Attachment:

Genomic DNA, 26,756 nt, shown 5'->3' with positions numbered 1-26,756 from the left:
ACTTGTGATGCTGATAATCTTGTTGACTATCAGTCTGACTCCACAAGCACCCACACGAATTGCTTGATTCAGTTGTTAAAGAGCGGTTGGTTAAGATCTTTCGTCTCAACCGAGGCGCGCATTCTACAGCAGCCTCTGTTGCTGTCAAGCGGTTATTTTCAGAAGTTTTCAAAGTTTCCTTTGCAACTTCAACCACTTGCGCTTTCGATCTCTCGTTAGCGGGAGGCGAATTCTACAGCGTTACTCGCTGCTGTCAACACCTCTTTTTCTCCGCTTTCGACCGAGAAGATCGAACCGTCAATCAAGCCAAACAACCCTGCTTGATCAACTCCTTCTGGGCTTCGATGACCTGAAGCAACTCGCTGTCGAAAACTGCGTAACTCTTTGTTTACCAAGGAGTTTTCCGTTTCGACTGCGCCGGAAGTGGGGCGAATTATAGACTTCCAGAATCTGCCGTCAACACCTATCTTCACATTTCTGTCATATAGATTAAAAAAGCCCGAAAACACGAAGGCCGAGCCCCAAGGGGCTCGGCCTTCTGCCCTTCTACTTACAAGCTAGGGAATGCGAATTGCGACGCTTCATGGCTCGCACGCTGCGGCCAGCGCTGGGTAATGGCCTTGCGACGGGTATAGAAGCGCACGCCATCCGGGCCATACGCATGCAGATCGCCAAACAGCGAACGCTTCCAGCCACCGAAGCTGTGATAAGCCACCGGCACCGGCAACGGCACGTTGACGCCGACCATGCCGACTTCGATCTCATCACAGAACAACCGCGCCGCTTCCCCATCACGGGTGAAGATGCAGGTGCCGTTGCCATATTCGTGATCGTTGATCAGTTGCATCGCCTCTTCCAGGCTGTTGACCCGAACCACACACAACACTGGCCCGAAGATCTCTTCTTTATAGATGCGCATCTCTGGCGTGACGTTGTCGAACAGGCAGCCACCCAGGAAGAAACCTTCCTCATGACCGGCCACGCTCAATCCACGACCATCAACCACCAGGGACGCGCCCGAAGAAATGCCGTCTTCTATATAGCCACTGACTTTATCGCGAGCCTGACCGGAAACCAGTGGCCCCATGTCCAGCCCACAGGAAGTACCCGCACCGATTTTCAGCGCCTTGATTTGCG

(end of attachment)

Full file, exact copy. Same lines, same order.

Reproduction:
Genomic DNA, 26,756 nt, shown 5'->3' with positions numbered 1-26,756 from the left:
ACTTGTGATGCTGATAATCTTGTTGACTATCAGTCTGACTCCACAAGCACCCACACGAATTGCTTGATTCAGTTGTTAAAGAGCGGTTGGTTAAGATCTTTCGTCTCAACCGAGGCGCGCATTCTACAGCAGCCTCTGTTGCTGTCAAGCGGTTATTTTCAGAAGTTTTCAAAGTTTCCTTTGCAACTTCAACCACTTGCGCTTTCGATCTCTCGTTAGCGGGAGGCGAATTCTACAGCGTTACTCGCTGCTGTCAACACCTCTTTTTCTCCGCTTTCGACCGAGAAGATCGAACCGTCAATCAAGCCAAACAACCCTGCTTGATCAACTCCTTCTGGGCTTCGATGACCTGAAGCAACTCGCTGTCGAAAACTGCGTAACTCTTTGTTTACCAAGGAGTTTTCCGTTTCGACTGCGCCGGAAGTGGGGCGAATTATAGACTTCCAGAATCTGCCGTCAACACCTATCTTCACATTTCTGTCATATAGATTAAAAAAGCCCGAAAACACGAAGGCCGAGCCCCAAGGGGCTCGGCCTTCTGCCCTTCTACTTACAAGCTAGGGAATGCGAATTGCGACGCTTCATGGCTCGCACGCTGCGGCCAGCGCTGGGTAATGGCCTTGCGACGGGTATAGAAGCGCACGCCATCCGGGCCATACGCATGCAGATCGCCAAACAGCGAACGCTTCCAGCCACCGAAGCTGTGATAAGCCACCGGCACCGGCAACGGCACGTTGACGCCGACCATGCCGACTTCGATCTCATCACAGAACAACCGCGCCGCTTCCCCATCACGGGTGAAGATGCAGGTGCCGTTGCCATATTCGTGATCGTTGATCAGTTGCATCGCCTCTTCCAGGCTGTTGACCCGAACCACACACAACACTGGCCCGAAGATCTCTTCTTTATAGATGCGCATCTCTGGCGTGACGTTGTCGAACAGGCAGCCACCCAGGAAGAAACCTTCCTCATGACCGGCCACGCTCAATCCACGACCATCAACCACCAGGGACGCGCCCGAAGAAATGCCGTCTTCTATATAGCCACTGACTTTATCGCGAGCCTGACCGGAAACCAGTGGCCCCATGTCCAGCCCACAGGAAGTACCCGCACCGATTTTCAGCGCCTTGATTTGCG